Korean researchers have developed a new technology that allows real-time observation of the change process of the signal transduction switch protein involved in various cellular functions, such as cancer cell migration and neuronal activation.
A research team led by professor Huh Won-do (department of biological sciences, KAIST) at the Center for Cognition and Sociality of the Institute for Basic Science (IBS) announced on Jan. 14 that it developed a new biosensor to monitor the movement of signal transduction switch proteins. The team succeeded in observing nerve cell activation in live mice using this biosensor. The biosensor allows researchers to observe the cancer cell metastasis and the structural changes of nerve cells in the brain of live animals.
The team observed that small GTPase protein (protein that plays a key role in the cell signaling system) is activated by expressing a biosensor in cancer cells metastasized with breast cancer and controlling the direction of cancer cell movement by optogenetics technology. In this process, the team succeeded in imaging the movement and activation process of cellular small GTPase in real-time when the direction of movement of the cancer cells is changed. The team expects the technology to be applied to a variety of future researches, such as to detect the activity of small GTPases in real time to explore cancer-treatment materials.
"We have succeeded in overcoming the technical limitations of conventional biosensors for the observation of small GTPase proteins in vivo," said Prof. Huh, who led the study. "Since this technology can be used with the green light-using optogenetics technology, we expect it to be applied to a wide range of cell signal transduction and brain cognitive science studies related to various cell membrane receptors," he added.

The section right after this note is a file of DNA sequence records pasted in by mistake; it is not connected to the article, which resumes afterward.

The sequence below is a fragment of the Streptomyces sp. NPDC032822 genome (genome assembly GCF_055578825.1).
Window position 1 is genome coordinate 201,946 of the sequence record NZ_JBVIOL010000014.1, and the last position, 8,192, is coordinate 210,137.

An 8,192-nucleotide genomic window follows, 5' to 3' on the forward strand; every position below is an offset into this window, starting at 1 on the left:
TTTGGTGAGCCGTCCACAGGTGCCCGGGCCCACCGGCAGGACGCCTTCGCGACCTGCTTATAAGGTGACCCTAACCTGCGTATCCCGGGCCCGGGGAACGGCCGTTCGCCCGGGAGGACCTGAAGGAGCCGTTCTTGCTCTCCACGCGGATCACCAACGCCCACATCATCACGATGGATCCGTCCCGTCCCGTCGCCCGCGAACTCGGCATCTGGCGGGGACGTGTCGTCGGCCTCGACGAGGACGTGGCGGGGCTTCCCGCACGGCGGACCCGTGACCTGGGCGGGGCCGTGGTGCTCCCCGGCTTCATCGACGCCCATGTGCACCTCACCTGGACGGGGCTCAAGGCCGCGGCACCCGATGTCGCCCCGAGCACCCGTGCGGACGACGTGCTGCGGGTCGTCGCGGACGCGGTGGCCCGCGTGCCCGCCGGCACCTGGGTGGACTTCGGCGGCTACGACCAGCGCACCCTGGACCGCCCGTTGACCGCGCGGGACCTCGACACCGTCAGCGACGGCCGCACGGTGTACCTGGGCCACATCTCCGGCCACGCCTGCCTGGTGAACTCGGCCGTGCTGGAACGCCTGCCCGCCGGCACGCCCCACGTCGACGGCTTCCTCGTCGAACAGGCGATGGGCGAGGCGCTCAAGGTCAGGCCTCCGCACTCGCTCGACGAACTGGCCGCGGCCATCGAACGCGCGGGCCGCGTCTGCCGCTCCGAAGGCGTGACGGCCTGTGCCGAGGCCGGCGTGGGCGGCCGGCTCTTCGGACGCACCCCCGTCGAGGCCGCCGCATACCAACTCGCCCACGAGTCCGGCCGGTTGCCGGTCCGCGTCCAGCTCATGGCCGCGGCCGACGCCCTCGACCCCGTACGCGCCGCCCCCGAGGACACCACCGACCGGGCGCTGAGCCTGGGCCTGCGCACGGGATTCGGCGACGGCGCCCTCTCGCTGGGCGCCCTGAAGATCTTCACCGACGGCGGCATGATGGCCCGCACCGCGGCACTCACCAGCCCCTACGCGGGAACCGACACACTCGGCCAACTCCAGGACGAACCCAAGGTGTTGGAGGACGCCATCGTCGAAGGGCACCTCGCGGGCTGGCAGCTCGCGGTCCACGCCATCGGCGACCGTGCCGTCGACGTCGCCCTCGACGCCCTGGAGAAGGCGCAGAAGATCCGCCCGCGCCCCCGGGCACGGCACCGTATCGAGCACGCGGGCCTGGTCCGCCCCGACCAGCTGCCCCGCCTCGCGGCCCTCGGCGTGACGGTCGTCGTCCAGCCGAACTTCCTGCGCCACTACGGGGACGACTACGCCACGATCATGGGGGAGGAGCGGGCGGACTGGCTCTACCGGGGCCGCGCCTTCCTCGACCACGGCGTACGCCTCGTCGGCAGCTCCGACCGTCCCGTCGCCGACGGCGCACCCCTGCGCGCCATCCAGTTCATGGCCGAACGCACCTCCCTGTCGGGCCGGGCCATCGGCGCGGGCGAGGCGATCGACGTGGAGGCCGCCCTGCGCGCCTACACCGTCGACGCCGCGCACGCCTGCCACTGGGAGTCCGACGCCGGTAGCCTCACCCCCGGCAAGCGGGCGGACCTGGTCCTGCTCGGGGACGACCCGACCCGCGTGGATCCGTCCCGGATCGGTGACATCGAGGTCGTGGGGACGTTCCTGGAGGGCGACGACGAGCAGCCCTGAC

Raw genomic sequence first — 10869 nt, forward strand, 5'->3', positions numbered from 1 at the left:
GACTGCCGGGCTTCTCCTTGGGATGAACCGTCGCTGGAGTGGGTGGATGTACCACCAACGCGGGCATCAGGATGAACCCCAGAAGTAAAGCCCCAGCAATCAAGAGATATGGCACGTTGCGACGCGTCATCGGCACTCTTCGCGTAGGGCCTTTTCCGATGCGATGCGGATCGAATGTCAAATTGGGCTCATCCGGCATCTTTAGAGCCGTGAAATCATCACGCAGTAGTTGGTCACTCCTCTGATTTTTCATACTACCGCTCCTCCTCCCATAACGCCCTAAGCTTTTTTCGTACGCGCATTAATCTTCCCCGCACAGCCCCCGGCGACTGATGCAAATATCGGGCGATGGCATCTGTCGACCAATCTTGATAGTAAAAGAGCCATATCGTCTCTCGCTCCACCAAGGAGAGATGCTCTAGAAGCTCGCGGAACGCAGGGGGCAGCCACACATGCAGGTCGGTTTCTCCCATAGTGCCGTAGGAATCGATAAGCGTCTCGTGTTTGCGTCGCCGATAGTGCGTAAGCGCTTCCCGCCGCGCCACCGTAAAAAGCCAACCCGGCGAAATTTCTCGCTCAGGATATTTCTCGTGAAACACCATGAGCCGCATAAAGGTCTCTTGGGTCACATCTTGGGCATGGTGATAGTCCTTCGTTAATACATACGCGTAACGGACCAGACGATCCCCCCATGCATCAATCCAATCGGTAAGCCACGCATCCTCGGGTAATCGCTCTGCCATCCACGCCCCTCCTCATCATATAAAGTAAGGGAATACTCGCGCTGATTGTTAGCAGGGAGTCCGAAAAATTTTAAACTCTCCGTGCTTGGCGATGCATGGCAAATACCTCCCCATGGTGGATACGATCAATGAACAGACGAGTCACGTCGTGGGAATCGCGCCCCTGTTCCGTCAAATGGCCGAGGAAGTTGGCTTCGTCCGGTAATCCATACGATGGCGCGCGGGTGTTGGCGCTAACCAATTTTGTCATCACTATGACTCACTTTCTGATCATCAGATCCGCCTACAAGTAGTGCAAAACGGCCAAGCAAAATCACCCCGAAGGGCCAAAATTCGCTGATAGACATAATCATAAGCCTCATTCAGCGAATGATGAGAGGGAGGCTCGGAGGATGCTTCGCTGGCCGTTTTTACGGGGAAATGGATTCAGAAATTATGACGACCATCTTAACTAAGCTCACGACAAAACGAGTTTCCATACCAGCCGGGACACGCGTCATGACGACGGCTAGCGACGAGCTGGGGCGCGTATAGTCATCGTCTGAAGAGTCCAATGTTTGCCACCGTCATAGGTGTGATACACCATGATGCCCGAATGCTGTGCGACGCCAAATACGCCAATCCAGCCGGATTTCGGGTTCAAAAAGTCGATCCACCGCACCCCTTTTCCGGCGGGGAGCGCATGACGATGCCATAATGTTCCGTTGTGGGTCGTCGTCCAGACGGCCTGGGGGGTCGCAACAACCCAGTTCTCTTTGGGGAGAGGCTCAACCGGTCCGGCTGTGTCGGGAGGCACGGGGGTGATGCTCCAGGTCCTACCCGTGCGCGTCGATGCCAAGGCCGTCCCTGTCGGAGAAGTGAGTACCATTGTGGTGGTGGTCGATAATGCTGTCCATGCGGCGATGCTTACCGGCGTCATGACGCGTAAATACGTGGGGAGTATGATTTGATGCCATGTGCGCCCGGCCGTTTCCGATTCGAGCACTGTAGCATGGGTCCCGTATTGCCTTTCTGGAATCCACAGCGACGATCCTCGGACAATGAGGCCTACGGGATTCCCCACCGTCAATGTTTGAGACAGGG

In addition, the team conducted a joint research with Dr. Kwon Hyung-bae's lab at Max Planck Institute, Florida. The team was able to compare the activity of the small GTPase protein in motor cortex neurons of the anesthetized control group with that of the awake group running on a ball.
This is the first time that researchers observed the activity of small GTPase protein that changes in real time in a few nanometer units of dendritic spine in a live mouse.
This newly developed biosensor is sensitive enough to monitor the target protein even in the minute structure of several micrometers in size, such as a synapse. It is expected to be applied to various brain studies since it allows real-time observation of the brain in a natural state without interfering with the physiological activities, such as the exercise behavior of the mouse.
The findings of this study were published in global journal Nature Communications Online.